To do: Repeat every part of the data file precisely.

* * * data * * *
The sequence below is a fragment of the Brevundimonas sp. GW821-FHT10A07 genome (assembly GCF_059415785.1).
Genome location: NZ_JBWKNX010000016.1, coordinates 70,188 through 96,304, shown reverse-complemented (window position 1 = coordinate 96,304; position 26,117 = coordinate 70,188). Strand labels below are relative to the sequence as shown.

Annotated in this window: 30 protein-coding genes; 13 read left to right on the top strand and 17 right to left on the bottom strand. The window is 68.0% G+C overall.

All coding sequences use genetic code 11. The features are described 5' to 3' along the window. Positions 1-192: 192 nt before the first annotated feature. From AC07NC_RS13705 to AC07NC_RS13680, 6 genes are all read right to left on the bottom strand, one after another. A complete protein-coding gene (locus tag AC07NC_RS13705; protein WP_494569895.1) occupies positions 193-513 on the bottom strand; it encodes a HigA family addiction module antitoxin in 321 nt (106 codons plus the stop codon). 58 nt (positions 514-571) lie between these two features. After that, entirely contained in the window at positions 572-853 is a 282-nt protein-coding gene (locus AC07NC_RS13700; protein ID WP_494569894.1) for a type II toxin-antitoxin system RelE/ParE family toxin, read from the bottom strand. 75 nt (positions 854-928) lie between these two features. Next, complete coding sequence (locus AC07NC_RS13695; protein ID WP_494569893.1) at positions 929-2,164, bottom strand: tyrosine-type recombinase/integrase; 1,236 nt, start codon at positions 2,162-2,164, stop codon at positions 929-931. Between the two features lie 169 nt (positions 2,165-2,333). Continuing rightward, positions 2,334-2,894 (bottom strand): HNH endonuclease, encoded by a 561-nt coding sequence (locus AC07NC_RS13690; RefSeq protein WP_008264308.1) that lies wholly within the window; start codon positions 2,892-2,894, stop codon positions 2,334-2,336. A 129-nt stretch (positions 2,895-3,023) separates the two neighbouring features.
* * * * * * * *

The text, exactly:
The sequence below is a fragment of the Brevundimonas sp. GW821-FHT10A07 genome (assembly GCF_059415785.1).
Genome location: NZ_JBWKNX010000016.1, coordinates 70,188 through 96,304, shown reverse-complemented (window position 1 = coordinate 96,304; position 26,117 = coordinate 70,188). Strand labels below are relative to the sequence as shown.

Annotated in this window: 30 protein-coding genes; 13 read left to right on the top strand and 17 right to left on the bottom strand. The window is 68.0% G+C overall.

All coding sequences use genetic code 11. The features are described 5' to 3' along the window. Positions 1-192: 192 nt before the first annotated feature. From AC07NC_RS13705 to AC07NC_RS13680, 6 genes are all read right to left on the bottom strand, one after another. A complete protein-coding gene (locus tag AC07NC_RS13705; protein WP_494569895.1) occupies positions 193-513 on the bottom strand; it encodes a HigA family addiction module antitoxin in 321 nt (106 codons plus the stop codon). 58 nt (positions 514-571) lie between these two features. After that, entirely contained in the window at positions 572-853 is a 282-nt protein-coding gene (locus AC07NC_RS13700; protein ID WP_494569894.1) for a type II toxin-antitoxin system RelE/ParE family toxin, read from the bottom strand. 75 nt (positions 854-928) lie between these two features. Next, complete coding sequence (locus AC07NC_RS13695; protein ID WP_494569893.1) at positions 929-2,164, bottom strand: tyrosine-type recombinase/integrase; 1,236 nt, start codon at positions 2,162-2,164, stop codon at positions 929-931. Between the two features lie 169 nt (positions 2,165-2,333). Continuing rightward, positions 2,334-2,894 (bottom strand): HNH endonuclease, encoded by a 561-nt coding sequence (locus AC07NC_RS13690; RefSeq protein WP_008264308.1) that lies wholly within the window; start codon positions 2,892-2,894, stop codon positions 2,334-2,336. A 129-nt stretch (positions 2,895-3,023) separates the two neighbouring features.